“These horses have a better life than most humans!  They have private grooms, the best tacks, the best bedding and the best feed. Stop attacking good owners!” This is the general response I get when raising any concerns regarding the equestrian ‘sport’ industry. Because in most people minds, as long as the horse is fed and have a shiny coat there is no welfare issue. But welfare goes further than that; both the physical and mental state of the animals must be considered. The Five Freedoms first set out by the Brambell Commission in the 60s form a framework for welfare analysis.

Theses Five Freedoms are: (in no specific order)

  • Freedom from hunger and thirst.
  • Freedom from environmental stress (excessive heat or cold)
  • Freedom from pain, injury and disease
  • Freedom to act out normal behaviours (which are specie-specific)
  • Freedom from fear and distress

The first two freedoms are what most people consider to be welfare. And in developed countries, theses are relatively well taken care off, even if many times inappropriately. (eg. too much hard feed and too little roughage, excessive rugging etc.) Most people will also consider the third freedom as important but some may be biased on what they consider ‘acceptable’ pain or injury. For example:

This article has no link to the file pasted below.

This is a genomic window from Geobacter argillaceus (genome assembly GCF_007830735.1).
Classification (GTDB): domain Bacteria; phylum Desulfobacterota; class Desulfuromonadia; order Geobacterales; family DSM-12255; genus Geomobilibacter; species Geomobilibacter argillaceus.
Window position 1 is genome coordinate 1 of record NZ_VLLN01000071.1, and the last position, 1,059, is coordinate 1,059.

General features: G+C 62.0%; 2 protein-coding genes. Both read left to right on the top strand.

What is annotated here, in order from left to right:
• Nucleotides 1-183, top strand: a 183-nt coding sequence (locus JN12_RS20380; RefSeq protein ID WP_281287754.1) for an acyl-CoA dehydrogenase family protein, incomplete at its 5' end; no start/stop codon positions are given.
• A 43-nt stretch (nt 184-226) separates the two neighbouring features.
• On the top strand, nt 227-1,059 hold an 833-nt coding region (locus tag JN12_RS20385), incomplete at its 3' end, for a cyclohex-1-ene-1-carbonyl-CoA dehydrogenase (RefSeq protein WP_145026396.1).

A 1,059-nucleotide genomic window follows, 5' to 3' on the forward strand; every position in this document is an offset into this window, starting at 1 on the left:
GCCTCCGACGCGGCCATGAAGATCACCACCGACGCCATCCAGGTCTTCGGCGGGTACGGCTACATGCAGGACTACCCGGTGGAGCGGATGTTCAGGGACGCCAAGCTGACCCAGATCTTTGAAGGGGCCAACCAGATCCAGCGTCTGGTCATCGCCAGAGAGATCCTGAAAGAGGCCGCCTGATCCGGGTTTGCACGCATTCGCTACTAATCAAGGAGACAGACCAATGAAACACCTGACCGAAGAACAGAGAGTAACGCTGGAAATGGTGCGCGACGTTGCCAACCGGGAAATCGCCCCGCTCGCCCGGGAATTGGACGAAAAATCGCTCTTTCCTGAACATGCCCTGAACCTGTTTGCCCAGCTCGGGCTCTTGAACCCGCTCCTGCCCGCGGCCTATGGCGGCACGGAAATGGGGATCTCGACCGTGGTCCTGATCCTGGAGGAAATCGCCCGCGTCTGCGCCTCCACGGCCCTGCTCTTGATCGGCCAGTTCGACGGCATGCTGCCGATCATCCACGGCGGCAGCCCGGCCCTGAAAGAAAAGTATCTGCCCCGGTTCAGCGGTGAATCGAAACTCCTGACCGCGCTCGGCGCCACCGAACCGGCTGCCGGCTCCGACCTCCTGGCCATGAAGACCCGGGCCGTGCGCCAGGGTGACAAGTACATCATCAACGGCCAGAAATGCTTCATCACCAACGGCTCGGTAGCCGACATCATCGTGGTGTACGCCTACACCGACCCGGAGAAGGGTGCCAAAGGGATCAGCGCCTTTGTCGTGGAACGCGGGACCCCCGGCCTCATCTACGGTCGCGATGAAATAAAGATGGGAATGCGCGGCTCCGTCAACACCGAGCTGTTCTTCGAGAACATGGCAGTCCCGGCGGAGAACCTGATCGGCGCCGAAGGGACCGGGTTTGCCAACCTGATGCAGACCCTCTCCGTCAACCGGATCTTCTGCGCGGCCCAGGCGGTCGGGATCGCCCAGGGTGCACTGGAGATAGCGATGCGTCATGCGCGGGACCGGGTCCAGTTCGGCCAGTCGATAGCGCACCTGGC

• Underweight donkey pulling a cart in Egypt being whipped by uneducated owner who depend on the animal for survival = welfare issue. “This is horrible!”
  • Horse with a shiny coat at a jumping event, refusing to jump an oxer and being whipped by the rider for entertainment reason = not a welfare issue. “It’s ok the horse is just being corrected”
  • Underweight donkey in Egypt breaks a leg due to be overworked by owner = welfare issue. “These people are horrible, they don’t deserve to own animals!”
  • Horse with shinny coat breaks a leg at a cross-country event = not a welfare issue. “It’s a tragedy but the horse has die doing what he loved.”

I think you get the idea.

Not only keeping horses stabled most of the day goes against the horse's freedom to act out normal behaviours but the horse can also develop stereotypies.

Beating or threatening your horse with a whip is not only unnecessary but it also cause him undeniable fear, distress and pain.

But the freedom that I really want to talk about is the last one. Because now this mean, in theory, that if when training your horse you encounter resistance from him, you cannot just threaten him, causing him fear, or hurt him, causing him distress. Doing so will be violating one of the five rights of your horse. You actually have to listen and learn how to do things differently. Unfortunately we all know that there is a big difference between theory and actual application, and that you are unlikely to actually get in trouble for violating this freedom. So it is up to you to stick to a good code of conduct, without the need for legal repercussion. It is up to you to try your best to respect your horse’s five freedoms and educate other around you about welfare.


  • "Why I no longer allow riders to carry a whip during my lesson" by Fairhorsemanship. Looking at the cons of using or carrying a whip from the horse point of view. READ HERE
  • "Glass houses" by A reply to the question, "why not focusing on the real abuse?" READ HERE